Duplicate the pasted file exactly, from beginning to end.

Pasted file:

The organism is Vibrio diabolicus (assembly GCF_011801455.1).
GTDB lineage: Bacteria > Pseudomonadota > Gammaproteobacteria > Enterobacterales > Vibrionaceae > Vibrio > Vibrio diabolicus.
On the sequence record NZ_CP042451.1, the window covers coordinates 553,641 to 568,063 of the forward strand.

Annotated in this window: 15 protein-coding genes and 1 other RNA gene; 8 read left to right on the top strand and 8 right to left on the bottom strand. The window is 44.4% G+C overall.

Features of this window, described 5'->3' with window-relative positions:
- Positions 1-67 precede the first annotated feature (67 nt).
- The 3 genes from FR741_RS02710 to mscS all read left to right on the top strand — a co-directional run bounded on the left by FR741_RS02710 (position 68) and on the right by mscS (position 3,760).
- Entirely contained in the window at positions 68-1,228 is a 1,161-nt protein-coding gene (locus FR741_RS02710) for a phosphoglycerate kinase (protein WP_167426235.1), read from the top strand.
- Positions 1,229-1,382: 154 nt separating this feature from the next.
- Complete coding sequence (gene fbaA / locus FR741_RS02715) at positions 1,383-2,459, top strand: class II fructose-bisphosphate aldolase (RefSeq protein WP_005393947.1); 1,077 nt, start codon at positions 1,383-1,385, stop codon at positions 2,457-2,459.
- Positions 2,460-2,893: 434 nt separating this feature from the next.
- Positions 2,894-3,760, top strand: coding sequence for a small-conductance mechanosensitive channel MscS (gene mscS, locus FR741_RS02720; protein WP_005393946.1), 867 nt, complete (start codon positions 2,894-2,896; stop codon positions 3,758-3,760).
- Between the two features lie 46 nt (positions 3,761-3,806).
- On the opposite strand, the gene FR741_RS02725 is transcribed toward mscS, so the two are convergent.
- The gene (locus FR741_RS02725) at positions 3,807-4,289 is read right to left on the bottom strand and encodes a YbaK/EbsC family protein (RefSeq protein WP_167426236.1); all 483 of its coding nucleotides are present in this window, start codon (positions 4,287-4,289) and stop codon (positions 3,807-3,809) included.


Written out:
The organism is Vibrio diabolicus (assembly GCF_011801455.1).
GTDB lineage: Bacteria > Pseudomonadota > Gammaproteobacteria > Enterobacterales > Vibrionaceae > Vibrio > Vibrio diabolicus.
On the sequence record NZ_CP042451.1, the window covers coordinates 553,641 to 568,063 of the forward strand.

Annotated in this window: 15 protein-coding genes and 1 other RNA gene; 8 read left to right on the top strand and 8 right to left on the bottom strand. The window is 44.4% G+C overall.

Features of this window, described 5'->3' with window-relative positions:
- Positions 1-67 precede the first annotated feature (67 nt).
- The 3 genes from FR741_RS02710 to mscS all read left to right on the top strand — a co-directional run bounded on the left by FR741_RS02710 (position 68) and on the right by mscS (position 3,760).
- Entirely contained in the window at positions 68-1,228 is a 1,161-nt protein-coding gene (locus FR741_RS02710) for a phosphoglycerate kinase (protein WP_167426235.1), read from the top strand.
- Positions 1,229-1,382: 154 nt separating this feature from the next.
- Complete coding sequence (gene fbaA / locus FR741_RS02715) at positions 1,383-2,459, top strand: class II fructose-bisphosphate aldolase (RefSeq protein WP_005393947.1); 1,077 nt, start codon at positions 1,383-1,385, stop codon at positions 2,457-2,459.
- Positions 2,460-2,893: 434 nt separating this feature from the next.
- Positions 2,894-3,760, top strand: coding sequence for a small-conductance mechanosensitive channel MscS (gene mscS, locus FR741_RS02720; protein WP_005393946.1), 867 nt, complete (start codon positions 2,894-2,896; stop codon positions 3,758-3,760).
- Between the two features lie 46 nt (positions 3,761-3,806).
- On the opposite strand, the gene FR741_RS02725 is transcribed toward mscS, so the two are convergent.
- The gene (locus FR741_RS02725) at positions 3,807-4,289 is read right to left on the bottom strand and encodes a YbaK/EbsC family protein (RefSeq protein WP_167426236.1); all 483 of its coding nucleotides are present in this window, start codon (positions 4,287-4,289) and stop codon (positions 3,807-3,809) included.